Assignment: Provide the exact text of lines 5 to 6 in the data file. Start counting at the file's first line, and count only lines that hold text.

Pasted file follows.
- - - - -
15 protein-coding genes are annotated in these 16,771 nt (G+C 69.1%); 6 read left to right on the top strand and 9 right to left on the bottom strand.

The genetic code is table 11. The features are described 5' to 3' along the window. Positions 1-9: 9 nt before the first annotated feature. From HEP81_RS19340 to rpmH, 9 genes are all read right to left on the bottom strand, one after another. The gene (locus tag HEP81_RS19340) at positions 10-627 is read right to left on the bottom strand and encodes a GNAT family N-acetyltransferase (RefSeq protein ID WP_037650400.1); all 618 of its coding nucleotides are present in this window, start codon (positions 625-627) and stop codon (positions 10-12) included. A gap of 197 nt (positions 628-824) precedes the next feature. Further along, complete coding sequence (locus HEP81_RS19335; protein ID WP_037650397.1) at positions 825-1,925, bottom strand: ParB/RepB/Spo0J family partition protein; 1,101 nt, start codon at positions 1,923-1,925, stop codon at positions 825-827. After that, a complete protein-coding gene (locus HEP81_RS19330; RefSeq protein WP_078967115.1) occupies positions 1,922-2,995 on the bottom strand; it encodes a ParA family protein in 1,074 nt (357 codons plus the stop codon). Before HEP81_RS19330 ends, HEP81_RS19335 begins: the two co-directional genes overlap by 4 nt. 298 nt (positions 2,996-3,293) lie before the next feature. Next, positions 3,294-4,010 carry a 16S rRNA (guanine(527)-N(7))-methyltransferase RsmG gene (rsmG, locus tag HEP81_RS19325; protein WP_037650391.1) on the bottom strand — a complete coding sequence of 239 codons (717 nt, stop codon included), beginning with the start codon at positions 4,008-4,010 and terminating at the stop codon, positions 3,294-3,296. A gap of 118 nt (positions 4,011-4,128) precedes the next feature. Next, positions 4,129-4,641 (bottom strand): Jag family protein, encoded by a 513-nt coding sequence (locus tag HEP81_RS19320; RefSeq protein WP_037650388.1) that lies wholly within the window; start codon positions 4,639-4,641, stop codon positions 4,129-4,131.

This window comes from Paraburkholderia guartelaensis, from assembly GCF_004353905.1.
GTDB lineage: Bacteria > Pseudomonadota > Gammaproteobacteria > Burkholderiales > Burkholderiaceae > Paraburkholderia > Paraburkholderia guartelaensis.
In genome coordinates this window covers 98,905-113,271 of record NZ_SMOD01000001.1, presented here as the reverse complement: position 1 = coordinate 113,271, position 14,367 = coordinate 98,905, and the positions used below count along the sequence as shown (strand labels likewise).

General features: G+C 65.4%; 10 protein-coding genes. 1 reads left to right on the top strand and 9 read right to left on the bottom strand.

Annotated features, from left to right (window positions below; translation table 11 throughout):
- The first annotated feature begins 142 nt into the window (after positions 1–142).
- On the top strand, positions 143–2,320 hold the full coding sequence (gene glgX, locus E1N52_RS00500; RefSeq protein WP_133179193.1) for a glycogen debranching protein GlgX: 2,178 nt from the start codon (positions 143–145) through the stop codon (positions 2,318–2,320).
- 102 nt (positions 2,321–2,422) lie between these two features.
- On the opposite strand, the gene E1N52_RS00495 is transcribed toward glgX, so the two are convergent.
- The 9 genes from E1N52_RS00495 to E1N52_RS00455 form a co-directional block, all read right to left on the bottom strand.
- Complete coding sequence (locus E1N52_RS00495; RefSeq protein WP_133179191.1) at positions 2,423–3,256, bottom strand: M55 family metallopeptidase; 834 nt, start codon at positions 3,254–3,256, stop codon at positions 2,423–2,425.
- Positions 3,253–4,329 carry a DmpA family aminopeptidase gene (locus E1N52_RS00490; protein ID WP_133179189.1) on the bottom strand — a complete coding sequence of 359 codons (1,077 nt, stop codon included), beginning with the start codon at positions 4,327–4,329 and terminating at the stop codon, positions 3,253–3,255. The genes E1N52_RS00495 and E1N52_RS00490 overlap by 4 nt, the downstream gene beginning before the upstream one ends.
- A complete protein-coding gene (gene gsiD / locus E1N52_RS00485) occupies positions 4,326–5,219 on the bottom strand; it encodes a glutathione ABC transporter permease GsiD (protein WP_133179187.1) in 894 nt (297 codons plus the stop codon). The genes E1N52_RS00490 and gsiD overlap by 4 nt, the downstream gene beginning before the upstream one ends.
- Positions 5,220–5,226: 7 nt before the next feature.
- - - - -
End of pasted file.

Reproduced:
In genome coordinates this window covers 98,905-113,271 of record NZ_SMOD01000001.1, presented here as the reverse complement: position 1 = coordinate 113,271, position 14,367 = coordinate 98,905, and the positions used below count along the sequence as shown (strand labels likewise).

General features: G+C 65.4%; 10 protein-coding genes. 1 reads left to right on the top strand and 9 read right to left on the bottom strand.